Visual Arts Program

Saturday, February 23, 1991 — Wednesday, March 27, 1991

Co-sponsored/co-presented by:
The Museum Programs of The National Endowment for The Arts and The New York State Council on The Arts; Harlekin Art, Wiesbaden, West Germany; and The Andy Warhol Foundation for The Visual Arts


Presented at:


Visual arts exhibition curated by Cornelia Lauf and Susan Hapgood, featuring artists Eric Anderson; Ay-O; Guillaume Bijl; George Brecht; Werner Buttner; Giuseppe Chiari; Philip Corner; Meg Cranston; John Dogg; Nancy Dwyer; Brian Eno; Robert Filliou; Henry Flynt; Ken Friedman; Group Material; Al Hansen; Sohei Hashimoto; Geoff Hendricks; George Herold; Hi Red Center; Dick Higgins; Toshi Ichiyanagi; Joe Jones; Mike Kelley; Martin Kippenberger; Milan Knizak; Alison Knowles; Takehisa Kosugi; Shigeko Kubota; Zini Lardieri; Liz Larner; Gyorgy Ligeti; Jackson Mac Low; George Maciunas; Christian Marclay; Jackie McAllister; Jill McArthur; Larry Miller; Peter Moore; Cady Noland; Yoko Ono; Claes Oldenburg; Nam June Paik; Ben Patterson; Takako Saito; Peter Schmidt; Thomas Schmidt; Carolee Schneemann; Paul Sharits; Chieko (Meiko) Shiomi; Daniel Spoerri; Laura Stein; James Tenney; Rirkrit Tiravanija; Yasunao Tone; Ben Vautier; Wolf Vostell; Yoshimasa Wada; Robert Watts; David Wells, Emmett Williams; and La Monte Young. The exhibit was concieved by artist Rirkrit Tiravanija and is accompanied by a catalogue constructed by Nancy DwyerThe exhibition went on to travel to The New Museum of Contemporary Art (NYC) September 27, 1992–January 3, 1993. [The printed catalog dates the NYC run of the show as May 10–August 16, 1992, so evidently it was postponed a few months.]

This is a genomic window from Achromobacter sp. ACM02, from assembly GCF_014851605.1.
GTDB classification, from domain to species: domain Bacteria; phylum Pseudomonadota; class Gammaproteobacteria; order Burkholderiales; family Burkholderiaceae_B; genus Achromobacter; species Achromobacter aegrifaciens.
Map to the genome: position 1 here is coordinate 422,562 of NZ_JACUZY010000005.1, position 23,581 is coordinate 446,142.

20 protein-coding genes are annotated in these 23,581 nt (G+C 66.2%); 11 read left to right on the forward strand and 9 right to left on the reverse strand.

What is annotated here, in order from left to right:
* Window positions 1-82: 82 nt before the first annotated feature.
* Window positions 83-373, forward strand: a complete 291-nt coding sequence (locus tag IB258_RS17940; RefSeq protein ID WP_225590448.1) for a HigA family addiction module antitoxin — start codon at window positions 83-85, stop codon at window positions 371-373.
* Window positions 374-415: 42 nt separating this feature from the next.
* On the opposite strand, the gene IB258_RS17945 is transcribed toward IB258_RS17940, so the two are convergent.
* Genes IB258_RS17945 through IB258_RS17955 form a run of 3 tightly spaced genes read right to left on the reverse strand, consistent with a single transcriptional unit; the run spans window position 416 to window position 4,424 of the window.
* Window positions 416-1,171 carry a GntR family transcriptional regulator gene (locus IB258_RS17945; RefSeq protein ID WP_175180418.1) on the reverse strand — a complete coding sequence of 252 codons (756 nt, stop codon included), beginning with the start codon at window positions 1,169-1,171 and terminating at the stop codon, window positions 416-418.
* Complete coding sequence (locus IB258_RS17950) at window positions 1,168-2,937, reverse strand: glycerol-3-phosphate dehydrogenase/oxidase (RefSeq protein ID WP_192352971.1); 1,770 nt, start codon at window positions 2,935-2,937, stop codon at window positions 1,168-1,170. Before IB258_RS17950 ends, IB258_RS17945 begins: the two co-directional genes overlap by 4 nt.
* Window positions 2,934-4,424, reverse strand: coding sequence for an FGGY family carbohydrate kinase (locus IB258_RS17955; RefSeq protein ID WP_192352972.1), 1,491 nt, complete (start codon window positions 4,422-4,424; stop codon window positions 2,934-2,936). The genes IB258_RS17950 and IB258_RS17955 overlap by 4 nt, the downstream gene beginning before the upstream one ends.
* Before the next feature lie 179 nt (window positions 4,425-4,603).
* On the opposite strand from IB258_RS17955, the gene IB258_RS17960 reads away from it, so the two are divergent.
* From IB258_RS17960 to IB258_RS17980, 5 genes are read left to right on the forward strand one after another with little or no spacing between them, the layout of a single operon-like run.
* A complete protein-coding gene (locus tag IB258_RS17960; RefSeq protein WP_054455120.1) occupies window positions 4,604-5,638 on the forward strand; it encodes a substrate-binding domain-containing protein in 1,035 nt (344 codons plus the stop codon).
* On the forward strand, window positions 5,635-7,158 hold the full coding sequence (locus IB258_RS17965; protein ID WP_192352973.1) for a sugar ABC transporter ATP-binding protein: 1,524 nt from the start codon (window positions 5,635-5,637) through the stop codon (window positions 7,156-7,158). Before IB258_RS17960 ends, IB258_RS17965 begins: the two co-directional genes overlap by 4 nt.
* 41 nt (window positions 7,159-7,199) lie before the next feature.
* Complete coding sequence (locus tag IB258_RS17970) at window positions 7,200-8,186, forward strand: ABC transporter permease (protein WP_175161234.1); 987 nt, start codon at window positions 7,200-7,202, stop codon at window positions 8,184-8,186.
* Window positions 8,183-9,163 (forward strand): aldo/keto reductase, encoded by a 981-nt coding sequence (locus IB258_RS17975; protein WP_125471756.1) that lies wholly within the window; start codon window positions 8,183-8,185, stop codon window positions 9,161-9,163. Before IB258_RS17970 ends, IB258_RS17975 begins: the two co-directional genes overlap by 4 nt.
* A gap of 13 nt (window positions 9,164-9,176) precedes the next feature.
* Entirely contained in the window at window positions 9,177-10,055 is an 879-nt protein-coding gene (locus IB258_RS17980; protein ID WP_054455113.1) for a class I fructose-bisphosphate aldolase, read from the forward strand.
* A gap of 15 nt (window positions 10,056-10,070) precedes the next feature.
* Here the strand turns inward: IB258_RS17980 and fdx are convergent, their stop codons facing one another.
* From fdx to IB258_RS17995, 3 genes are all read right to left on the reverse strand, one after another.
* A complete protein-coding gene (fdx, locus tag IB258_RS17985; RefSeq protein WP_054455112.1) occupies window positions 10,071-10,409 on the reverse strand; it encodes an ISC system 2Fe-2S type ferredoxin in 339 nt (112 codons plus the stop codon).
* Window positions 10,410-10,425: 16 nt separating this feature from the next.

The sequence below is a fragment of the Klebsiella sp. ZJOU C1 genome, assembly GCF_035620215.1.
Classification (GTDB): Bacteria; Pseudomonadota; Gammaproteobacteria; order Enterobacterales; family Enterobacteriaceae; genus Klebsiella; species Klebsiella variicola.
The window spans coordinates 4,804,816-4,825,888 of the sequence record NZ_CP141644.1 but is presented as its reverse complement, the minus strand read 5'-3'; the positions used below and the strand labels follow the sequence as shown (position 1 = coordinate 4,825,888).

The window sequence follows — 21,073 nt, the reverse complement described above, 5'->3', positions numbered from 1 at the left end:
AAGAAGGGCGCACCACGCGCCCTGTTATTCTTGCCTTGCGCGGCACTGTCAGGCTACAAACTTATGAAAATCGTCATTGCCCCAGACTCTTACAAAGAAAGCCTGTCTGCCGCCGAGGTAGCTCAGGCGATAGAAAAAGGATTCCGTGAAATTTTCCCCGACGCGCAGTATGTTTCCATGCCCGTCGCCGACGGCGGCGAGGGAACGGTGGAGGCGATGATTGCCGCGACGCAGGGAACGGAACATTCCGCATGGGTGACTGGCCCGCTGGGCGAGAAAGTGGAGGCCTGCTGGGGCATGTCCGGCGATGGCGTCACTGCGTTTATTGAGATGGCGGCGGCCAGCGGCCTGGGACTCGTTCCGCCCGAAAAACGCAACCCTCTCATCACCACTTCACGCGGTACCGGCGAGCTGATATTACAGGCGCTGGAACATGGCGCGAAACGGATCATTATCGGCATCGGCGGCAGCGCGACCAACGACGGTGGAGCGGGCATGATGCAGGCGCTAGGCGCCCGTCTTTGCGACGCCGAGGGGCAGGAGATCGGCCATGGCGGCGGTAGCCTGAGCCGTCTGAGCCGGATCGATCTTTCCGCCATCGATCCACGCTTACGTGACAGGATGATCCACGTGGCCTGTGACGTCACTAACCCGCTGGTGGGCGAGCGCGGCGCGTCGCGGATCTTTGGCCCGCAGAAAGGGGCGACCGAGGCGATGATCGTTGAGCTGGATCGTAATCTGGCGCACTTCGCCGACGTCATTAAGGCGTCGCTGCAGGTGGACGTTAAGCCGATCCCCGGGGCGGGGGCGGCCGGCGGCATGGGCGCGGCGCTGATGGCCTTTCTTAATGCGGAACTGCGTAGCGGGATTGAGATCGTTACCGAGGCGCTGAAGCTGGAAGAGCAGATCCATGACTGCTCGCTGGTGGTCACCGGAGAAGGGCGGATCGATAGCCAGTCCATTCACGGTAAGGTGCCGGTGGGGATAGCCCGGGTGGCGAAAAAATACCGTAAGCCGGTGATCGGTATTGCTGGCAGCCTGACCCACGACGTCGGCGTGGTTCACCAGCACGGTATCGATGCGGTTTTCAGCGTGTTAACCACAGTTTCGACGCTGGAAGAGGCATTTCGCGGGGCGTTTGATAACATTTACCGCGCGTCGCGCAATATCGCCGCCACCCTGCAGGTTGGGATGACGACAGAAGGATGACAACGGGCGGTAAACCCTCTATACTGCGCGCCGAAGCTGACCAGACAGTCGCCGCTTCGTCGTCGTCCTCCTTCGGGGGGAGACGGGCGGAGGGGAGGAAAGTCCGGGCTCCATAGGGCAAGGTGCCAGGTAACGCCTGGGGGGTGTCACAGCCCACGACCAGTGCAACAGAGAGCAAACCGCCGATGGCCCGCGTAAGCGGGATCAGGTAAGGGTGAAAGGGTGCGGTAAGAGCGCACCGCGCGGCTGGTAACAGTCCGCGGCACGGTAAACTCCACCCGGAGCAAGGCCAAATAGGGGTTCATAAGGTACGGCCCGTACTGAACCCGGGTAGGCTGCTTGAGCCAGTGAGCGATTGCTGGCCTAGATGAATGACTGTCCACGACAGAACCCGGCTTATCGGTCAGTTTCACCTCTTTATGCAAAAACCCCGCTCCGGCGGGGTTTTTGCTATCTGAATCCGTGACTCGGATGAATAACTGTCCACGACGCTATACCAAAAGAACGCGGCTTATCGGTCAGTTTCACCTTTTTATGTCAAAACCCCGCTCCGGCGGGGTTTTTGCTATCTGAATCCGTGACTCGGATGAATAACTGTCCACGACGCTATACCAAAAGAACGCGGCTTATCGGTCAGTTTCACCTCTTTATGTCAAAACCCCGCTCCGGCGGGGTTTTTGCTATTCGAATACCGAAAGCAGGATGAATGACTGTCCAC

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from May. 10, 2019
through Jun. 28, 2019

Ashley Smith
Three Fold Form

Inspired by Jungian psychology and mythology, Ashley Smith's process is an alchemical cauldron where personal narratives about womanhood, motherhood, research about art, stories, and myths of the wild woman archetype who represents the instinctive nature of woman are boiled together and transmuted to create abstract sculptural forms and installations that sprout from the wall and grow from the ground.

Stephanie Rohlfs
Put One Over

Rohlfs' work springboards from a clean surface appearance and concise formal gestures into a hybridized set of works that make the artist seem part minimalist, part colorist, part humorist. Rohlfs' sculptural gestures are so adroitly specific and contained that each element—a field of color, a drooping form, a slab of shelving—takes on more imminent and emphatic articulation ...